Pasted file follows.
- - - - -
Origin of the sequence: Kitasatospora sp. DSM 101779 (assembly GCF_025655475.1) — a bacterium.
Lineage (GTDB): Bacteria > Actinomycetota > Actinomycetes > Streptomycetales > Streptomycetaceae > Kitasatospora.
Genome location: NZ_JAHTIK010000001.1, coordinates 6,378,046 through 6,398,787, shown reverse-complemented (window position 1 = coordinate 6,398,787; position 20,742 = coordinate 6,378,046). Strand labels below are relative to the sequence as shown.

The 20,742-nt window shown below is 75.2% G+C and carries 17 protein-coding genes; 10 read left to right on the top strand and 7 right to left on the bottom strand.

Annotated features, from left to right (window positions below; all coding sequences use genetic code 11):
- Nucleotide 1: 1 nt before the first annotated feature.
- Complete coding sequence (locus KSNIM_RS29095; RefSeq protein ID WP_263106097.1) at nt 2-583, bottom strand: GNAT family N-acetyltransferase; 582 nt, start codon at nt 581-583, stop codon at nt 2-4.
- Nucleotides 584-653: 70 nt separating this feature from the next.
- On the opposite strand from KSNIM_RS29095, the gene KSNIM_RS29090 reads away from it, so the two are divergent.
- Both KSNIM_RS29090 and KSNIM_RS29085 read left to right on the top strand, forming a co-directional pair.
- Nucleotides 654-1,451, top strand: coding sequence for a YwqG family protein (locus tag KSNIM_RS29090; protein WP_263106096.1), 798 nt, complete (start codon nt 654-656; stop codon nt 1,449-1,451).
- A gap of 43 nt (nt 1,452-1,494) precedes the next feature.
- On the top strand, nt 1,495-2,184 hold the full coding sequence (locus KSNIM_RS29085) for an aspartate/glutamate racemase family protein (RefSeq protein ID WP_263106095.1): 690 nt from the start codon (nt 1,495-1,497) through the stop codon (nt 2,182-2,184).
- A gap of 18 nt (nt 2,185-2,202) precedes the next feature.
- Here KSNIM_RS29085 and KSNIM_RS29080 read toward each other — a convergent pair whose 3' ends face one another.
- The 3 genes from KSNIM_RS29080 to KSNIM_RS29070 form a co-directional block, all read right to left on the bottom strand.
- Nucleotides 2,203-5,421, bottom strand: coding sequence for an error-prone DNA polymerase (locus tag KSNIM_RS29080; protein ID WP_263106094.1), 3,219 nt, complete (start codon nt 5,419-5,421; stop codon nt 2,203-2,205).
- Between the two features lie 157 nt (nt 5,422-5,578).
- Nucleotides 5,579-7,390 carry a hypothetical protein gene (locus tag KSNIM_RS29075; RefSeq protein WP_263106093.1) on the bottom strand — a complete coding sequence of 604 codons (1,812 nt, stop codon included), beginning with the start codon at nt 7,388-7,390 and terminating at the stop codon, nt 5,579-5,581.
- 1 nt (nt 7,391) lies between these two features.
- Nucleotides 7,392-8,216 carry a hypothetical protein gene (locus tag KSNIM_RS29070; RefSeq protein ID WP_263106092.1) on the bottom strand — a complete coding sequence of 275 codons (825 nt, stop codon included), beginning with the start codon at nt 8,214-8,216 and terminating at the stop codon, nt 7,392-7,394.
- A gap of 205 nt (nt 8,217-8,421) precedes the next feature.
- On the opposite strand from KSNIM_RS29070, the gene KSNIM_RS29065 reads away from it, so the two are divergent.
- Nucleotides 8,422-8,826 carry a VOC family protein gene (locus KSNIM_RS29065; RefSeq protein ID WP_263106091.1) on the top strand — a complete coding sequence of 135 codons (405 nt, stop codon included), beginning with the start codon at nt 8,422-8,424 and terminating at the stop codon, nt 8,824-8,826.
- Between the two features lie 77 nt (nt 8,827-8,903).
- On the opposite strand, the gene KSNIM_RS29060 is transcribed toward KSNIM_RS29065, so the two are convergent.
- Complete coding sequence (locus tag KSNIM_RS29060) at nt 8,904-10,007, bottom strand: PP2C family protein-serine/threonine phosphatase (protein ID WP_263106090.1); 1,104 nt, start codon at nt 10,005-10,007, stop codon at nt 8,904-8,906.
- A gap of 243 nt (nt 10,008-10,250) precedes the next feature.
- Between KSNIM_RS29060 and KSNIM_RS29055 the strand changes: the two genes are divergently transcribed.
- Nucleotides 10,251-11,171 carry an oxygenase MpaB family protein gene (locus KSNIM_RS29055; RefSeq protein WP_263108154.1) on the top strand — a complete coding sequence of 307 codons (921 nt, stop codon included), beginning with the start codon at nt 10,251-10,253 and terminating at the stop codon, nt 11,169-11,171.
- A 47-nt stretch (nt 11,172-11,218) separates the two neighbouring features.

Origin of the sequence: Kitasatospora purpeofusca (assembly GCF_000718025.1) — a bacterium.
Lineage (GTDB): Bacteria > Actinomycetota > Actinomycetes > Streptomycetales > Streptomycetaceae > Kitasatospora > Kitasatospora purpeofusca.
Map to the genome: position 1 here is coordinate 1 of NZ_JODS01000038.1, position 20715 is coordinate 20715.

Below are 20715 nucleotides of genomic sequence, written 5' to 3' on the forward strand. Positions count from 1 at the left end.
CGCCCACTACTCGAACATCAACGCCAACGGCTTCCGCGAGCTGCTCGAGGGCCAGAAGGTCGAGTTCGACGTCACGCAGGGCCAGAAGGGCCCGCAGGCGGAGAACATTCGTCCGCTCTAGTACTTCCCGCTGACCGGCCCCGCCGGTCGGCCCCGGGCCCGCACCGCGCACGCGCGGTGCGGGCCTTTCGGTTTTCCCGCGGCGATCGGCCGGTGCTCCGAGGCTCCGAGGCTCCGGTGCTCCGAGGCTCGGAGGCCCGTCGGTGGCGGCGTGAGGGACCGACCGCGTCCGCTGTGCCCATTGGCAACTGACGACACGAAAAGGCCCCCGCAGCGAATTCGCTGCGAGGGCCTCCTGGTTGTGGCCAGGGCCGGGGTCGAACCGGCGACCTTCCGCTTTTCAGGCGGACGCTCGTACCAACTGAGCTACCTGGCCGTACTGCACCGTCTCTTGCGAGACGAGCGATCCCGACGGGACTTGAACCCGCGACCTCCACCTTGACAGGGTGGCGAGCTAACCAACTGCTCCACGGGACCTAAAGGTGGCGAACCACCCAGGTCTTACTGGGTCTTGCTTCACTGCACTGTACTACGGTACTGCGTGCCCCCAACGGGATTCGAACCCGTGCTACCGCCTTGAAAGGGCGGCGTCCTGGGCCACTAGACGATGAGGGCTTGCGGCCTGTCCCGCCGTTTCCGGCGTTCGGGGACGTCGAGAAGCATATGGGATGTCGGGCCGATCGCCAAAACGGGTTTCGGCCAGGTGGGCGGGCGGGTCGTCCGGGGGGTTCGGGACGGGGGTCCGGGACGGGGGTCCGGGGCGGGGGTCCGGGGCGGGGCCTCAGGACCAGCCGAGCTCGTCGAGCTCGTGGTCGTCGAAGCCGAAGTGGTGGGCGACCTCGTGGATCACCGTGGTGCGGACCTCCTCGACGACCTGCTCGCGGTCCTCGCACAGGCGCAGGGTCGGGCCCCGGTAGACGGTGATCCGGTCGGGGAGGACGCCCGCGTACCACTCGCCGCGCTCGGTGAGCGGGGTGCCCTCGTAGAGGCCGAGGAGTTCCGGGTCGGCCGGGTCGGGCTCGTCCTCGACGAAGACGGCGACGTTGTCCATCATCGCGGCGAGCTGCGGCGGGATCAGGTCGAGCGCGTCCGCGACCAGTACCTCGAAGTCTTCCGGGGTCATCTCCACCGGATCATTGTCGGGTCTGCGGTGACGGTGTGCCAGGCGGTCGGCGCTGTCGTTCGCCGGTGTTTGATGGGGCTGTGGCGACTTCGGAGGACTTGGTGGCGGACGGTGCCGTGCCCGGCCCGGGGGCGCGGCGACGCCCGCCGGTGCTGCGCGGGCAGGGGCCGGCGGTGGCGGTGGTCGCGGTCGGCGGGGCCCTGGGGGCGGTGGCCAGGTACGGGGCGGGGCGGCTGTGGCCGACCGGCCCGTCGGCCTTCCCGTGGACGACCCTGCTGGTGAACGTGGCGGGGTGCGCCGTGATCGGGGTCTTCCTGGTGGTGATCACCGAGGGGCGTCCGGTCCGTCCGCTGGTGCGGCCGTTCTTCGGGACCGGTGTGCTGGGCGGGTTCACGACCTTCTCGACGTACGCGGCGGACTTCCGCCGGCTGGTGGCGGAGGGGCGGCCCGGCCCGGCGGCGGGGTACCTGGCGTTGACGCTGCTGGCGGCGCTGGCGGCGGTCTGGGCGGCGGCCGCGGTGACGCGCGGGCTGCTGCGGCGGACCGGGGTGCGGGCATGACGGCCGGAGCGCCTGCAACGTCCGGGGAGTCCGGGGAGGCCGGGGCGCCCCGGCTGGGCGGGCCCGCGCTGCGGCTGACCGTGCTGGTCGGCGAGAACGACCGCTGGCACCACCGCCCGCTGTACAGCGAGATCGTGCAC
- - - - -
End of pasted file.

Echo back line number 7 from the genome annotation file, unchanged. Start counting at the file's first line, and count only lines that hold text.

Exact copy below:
- Complete coding sequence (locus KSNIM_RS29095; RefSeq protein ID WP_263106097.1) at nt 2-583, bottom strand: GNAT family N-acetyltransferase; 582 nt, start codon at nt 581-583, stop codon at nt 2-4.